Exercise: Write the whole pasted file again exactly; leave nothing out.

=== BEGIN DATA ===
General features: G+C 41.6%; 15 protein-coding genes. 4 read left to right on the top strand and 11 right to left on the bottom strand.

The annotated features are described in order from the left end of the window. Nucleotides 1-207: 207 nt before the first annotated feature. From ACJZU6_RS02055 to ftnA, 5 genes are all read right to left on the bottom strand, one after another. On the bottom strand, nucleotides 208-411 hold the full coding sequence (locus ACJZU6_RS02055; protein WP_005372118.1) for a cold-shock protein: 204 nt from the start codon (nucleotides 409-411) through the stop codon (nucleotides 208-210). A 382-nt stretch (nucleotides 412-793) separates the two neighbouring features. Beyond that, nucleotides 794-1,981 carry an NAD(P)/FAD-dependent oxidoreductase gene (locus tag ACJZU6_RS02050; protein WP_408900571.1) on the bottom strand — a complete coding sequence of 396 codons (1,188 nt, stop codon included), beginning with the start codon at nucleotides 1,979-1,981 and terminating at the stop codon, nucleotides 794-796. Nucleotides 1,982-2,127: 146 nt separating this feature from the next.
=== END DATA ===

General features: G+C 41.6%; 15 protein-coding genes. 4 read left to right on the top strand and 11 right to left on the bottom strand.

The annotated features are described in order from the left end of the window. Nucleotides 1-207: 207 nt before the first annotated feature. From ACJZU6_RS02055 to ftnA, 5 genes are all read right to left on the bottom strand, one after another. On the bottom strand, nucleotides 208-411 hold the full coding sequence (locus ACJZU6_RS02055; protein WP_005372118.1) for a cold-shock protein: 204 nt from the start codon (nucleotides 409-411) through the stop codon (nucleotides 208-210). A 382-nt stretch (nucleotides 412-793) separates the two neighbouring features. Beyond that, nucleotides 794-1,981 carry an NAD(P)/FAD-dependent oxidoreductase gene (locus tag ACJZU6_RS02050; protein WP_408900571.1) on the bottom strand — a complete coding sequence of 396 codons (1,188 nt, stop codon included), beginning with the start codon at nucleotides 1,979-1,981 and terminating at the stop codon, nucleotides 794-796. Nucleotides 1,982-2,127: 146 nt separating this feature from the next.